There are revolutionary developments happening in the world of molecular biology that could soon make their way to the farm or field.
That is, if society allows it.
Chances are you’ve seen a headline containing the terms ‘gene editing’ or ‘CRISPR’ in the last year or two. It likely involved a scientist excited about how this new technology could be used to eliminate a disease or to create a plant that overcomes a major threat.
“It’s so new nobody knows what to call it, but what we’re basically looking at is a way of making adjustments that are surgical, changing DNA inside plants to make changes we want to make in the places we want to make them, to change traits that are beneficial for farmers,” says Kevin Folta, chair of the Horticultural Sciences Department at the University of Florida, in the interview below.
Cheap and quick and easy to use relative to other genetic tools, targeted genome editing techniques are transforming how researchers develop better crop and livestock genetics.
Since it involves editing existing genes rather than introducing foreign DNA, there’s no discernible difference between a plant that’s been modified using the genome editing process and a plant developed through years of traditional breeding. That means it can’t be viewed through the conventional binary GMO/non-GMO lens, leaving anti-GMO activists and regulators figuring out how they should handle it.
Since it involves editing existing genes rather than introducing foreign DNA, there’s no discernible difference between a plant that’s been modified using the genome editing process and a plant developed through years of traditional breeding.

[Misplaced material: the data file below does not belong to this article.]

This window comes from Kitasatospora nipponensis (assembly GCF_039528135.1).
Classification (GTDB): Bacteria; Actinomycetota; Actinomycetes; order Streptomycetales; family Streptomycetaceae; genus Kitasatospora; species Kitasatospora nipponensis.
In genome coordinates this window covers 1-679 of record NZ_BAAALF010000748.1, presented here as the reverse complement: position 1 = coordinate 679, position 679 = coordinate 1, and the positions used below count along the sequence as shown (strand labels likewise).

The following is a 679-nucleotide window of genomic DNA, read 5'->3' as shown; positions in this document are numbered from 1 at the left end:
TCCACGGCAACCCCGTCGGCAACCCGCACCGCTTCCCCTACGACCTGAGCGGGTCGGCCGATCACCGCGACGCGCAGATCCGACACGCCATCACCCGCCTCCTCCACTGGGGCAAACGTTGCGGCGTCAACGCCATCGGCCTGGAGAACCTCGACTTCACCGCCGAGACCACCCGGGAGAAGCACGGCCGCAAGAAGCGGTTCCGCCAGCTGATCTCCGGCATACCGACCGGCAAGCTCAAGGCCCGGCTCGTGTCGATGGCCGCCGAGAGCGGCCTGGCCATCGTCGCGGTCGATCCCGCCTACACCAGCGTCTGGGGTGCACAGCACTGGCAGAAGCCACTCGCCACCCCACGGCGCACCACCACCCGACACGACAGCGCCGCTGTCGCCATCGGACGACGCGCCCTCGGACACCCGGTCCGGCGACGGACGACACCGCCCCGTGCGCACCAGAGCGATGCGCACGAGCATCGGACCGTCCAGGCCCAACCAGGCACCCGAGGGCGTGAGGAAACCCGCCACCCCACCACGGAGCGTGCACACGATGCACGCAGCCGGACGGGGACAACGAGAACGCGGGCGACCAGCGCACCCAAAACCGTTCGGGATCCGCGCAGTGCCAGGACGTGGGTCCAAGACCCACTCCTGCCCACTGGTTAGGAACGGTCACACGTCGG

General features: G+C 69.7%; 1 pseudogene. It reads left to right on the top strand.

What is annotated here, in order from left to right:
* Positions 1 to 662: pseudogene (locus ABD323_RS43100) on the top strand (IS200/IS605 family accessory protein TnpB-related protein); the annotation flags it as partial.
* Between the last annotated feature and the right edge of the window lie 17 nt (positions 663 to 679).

While it is different, Folta stresses there are lessons to be learned from the introduction of genetically engineered crops in the ’90s.
“I think it’s really important for farmers to get out in front of this discussion, because between scientists and farmers and others in the ag industries, we didn’t do it right with genetic engineering,” he says. “Here’s an opportunity to seize the moment, take this thing and make this well-known and understood as a precise way to increase the ability to have new traits, whether it’s in big ag, organic or whatever.”
Whether it’s getting rid of African swine fever in pigs, improving disease resistance in wheat or bananas, or treating sickle cell disease in humans, the discoveries made through gene editing are adding up quickly.
For example, California-based CIBUS has already introduced a sulfonylurea-tolerant canola variety — the first commercially available gene edited crop (not using CRISPR, but another technique known as RTDS.)
DuPont is collaborating with a company called Caribou Biosciences and has said it plans to make CRISPR-developed corn available to farmers as early as 2021. Monsanto — the poster company for GMOs — obtained the rights to use the CRISPR process last month.
Big companies like DuPont and Monsanto might profit from the technology, says Folta, “but the real beneficiaries will be people like the consumer, the environment and people in the developing world.”
Since it’s relatively cheap and doesn’t leave any genomic traces, the technology has quickly become widespread at the research level.
“We’re at a revolutionary time,” he says. “I think we’re going to look back on this in a few years from now and see the technology that changed everything, but that’s if we have the courage to use it.”
Check out the video above for more with Kevin Folta on gene editing and what it means for agriculture and food production.